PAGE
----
Saturday 18 January 2020

Sadistic nuns given the credit for comedian's 'daring' career

Poking fun at the church: Aiden Gillen as Dave Allen. Photo: Helen Sloan
Poking fun at the church: Aiden Gillen as Dave Allen. Photo: Helen Sloan

John Boland

It's fashionable these days to insist that Dave Allen was a comic genius whose bravery in joking openly about sex and religion is only now being recognised, but was he ever really that daring?

Yes, he poked fun at the Catholic Church and at sexual hypocrisy, and it's true that some of his gags offended the pietistic and the easily shocked, but most older viewers recall these gags as cheeky rather than outrageous, while a younger generation hearing them for the first time - and with no memory of Allen's television career - would think them so tame as to be positively quaint.

And I can't imagine what these younger viewers made of Dave Allen at Peace (RTÉ1/BBC2), a drama about his life and times that ignored most of his television heyday along with his two marriages.

Instead, as written by Stephen Russell, it opted to emphasise the "rigorous Catholic education" to which he was apparently subjected and that was enforced by a sadistic teaching nun, played with such cartoonish relish by Pauline McLynn that you felt you were in a Dave Allen skit.

And it sat oddly with the portrayal of Allen's father, who was a noted newspaperman and who, in Tommy Tiernan's cameo, came across as so genial and kindly you couldn't imagine how he'd tolerate any nun's abuse of his son.

The adult Allen was portrayed by Aidan Gillen, who previously had made a decent fist of impersonating Charlie Haughey for an RTÉ drama but who here never quite caught the sardonic insouciance of the onscreen comedian - though he had a fine extended hospital scene with his alcoholic older brother, affectingly played by Conleth Hill.

This scene was set during Allen's wilderness years, though we never really learned what made them so - chiefly, as I recall, the advent of Ben Elton and other purveyors of an "alternative comedy" scene that suddenly made entertainers like Allen and Mike Yarwood seem fatally old-fashioned.

Oh, and there was far too much attention given to the loss of the comedian's index finger, an accident about which Allen provided many jokey explanations throughout his career, none of them very amusing.

Drama at a different level and with another notable Dublin actor performing on a different plane came in the form of Hamlet, a three-hour BBC2 televised version of the Robert Icke production that was acclaimed when staged at London's Almeida and Harold Pinter theatres last year.

This Shakespeare for our time was very persuasively set in a contemporary surveillance state, with late-period Bob Dylan providing the brooding musical soundtrack and with Andrew Scott as its tormented yet teasing hero grappling with the skulduggery all around him.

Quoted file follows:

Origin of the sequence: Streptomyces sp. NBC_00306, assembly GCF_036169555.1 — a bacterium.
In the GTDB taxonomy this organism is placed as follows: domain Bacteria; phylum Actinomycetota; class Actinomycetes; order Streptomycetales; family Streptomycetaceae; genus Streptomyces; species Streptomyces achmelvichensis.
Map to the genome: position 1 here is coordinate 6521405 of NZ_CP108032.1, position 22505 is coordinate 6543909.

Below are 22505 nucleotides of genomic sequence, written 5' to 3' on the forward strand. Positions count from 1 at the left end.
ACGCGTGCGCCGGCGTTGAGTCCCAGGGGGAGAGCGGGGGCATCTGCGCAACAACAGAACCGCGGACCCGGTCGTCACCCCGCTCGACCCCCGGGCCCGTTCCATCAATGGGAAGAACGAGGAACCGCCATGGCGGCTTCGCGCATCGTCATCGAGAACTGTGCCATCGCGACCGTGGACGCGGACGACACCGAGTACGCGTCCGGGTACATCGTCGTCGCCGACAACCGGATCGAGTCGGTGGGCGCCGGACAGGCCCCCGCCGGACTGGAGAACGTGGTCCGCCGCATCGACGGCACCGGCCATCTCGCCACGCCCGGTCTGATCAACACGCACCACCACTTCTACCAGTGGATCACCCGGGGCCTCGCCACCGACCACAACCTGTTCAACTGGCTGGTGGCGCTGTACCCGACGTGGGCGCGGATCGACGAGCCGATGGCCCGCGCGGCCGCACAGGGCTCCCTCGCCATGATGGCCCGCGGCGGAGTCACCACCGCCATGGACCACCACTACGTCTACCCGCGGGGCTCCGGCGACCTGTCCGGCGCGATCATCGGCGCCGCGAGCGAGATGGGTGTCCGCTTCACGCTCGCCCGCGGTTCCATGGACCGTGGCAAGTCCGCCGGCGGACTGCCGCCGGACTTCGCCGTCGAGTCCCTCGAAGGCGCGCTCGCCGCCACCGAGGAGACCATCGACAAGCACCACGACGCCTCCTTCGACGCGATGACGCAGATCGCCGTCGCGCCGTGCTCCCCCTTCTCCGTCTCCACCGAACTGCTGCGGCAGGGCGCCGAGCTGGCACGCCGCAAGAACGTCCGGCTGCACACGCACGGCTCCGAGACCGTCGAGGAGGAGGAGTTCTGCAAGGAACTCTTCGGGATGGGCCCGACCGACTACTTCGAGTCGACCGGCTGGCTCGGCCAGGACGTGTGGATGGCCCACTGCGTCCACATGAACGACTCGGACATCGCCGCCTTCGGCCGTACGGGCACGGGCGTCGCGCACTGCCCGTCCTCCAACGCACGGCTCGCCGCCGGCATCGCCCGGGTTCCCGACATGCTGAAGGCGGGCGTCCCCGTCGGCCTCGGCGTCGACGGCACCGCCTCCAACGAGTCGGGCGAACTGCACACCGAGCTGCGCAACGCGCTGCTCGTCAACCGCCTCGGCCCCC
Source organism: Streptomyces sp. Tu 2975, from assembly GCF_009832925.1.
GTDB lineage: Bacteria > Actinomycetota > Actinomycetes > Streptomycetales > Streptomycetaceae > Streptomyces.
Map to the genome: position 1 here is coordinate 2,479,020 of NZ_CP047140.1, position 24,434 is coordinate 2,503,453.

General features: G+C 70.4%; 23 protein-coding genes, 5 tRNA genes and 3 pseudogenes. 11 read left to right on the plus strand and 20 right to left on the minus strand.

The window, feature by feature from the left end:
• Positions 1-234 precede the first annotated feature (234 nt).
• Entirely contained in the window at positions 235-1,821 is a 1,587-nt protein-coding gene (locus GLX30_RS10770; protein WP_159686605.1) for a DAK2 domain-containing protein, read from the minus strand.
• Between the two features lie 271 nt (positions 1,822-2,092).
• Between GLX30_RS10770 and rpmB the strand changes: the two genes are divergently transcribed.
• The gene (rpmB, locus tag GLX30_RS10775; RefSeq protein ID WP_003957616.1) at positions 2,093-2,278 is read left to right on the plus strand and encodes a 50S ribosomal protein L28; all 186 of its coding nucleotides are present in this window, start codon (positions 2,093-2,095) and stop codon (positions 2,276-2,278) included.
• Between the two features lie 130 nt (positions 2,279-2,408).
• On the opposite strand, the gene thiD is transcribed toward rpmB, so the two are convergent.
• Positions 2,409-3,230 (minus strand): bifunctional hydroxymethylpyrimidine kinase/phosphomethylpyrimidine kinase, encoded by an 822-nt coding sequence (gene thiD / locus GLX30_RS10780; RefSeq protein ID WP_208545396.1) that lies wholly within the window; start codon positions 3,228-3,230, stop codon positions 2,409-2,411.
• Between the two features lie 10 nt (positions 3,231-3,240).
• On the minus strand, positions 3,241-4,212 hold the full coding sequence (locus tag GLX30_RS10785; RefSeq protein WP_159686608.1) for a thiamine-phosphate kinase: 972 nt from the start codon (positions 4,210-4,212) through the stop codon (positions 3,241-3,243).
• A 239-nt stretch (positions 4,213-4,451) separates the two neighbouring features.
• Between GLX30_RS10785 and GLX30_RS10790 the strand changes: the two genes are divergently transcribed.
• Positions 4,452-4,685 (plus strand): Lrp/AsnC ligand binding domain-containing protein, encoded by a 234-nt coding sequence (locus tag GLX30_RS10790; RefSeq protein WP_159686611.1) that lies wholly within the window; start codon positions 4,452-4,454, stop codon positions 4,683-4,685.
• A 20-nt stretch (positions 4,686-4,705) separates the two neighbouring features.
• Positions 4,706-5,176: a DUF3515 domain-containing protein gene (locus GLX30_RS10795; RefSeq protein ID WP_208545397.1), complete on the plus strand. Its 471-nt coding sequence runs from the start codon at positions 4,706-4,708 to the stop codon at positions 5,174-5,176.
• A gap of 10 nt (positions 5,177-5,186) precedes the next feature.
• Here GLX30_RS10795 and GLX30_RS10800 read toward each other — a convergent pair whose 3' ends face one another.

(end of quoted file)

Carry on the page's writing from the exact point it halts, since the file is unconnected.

Scott shot to fame as Benedict Cumberbatch's nemesis in the BBC series Sherlock, but his bravura turn as Moriarty gave little indication of the range and depth of his playing here, not least in his locating of sardonic comedy amidst the madness and tragedy.

And I've seldom heard the blank verse rendered with such colloquial ease and accessibility that you might well have been listening to a bunch of people having an argument down in your local pub. A tremendous production and a terrific central performance, this was Shakespeare both intact and for everyone.

Arresting drama could also be found in Ordeal by Innocence (BBC1), parts of which had to be reshot after one of its actors was accused of sexually assaulting a number of women - just as Kevin Spacey was replaced by Christopher Plummer in Ridley Scott's recent Getty movie, All the Money in the World.

This three-part Agatha Christie adaptation (the second episode is tomorrow night) is directed by Sarah Phelps, who previously brought considerable style to two other Christie adaptations, And Then There Were None and Witness for the Prosecution, and looks just in command here.

So who killed bullying family matriarch Rachel? Was it adopted son Jack, who died in prison for the crime? Or was it one of the other waifs and strays she'd adopted, all of whom had reasons to see her dead?

You'll find out on Sunday week, but in the meantime you can enjoy the performances of Anna Chancellor, Bill Nighy, Eleanor Tomlinson, Matthew Goode and Luke Treadaway as they reveal more and more about themselves and each other.

Meanwhile, that most genial of actors, Hugh Bonneville, enlivened Easter by fronting Countdown to Calvary (RTÉ1), in which he set out to find out exactly what happened in the final six days of Jesus's life and why he was crucified.

Bonneville, who graduated in theology from Cambridge, was an unfussily engrossed host and in Gerry Hoban's absorbing film he brought urgency and fresh insights to Christ's last days and to the question of who most wanted to see him dead, with good contributions from a variety of scholars,

The clueless Philomena Cunk was invented by Charlie Brooker and featured in five-minute sketches in his Screenwipe shows, where she brought her daft ignorance to bear on a variety of topics.

Now she's got her own series, Cunk on Britain (BBC2), where she's yet again played by Diane Morgan and yet again displaying her complete idiocy. Dinosaurs, she informed us in this week's opener, were "a race of monsters so scary that human beings didn't dare exist until they were all gone". As for King Arthur, she wondered why he "came a lot".

The gags were relentless, but the best of them were very funny.

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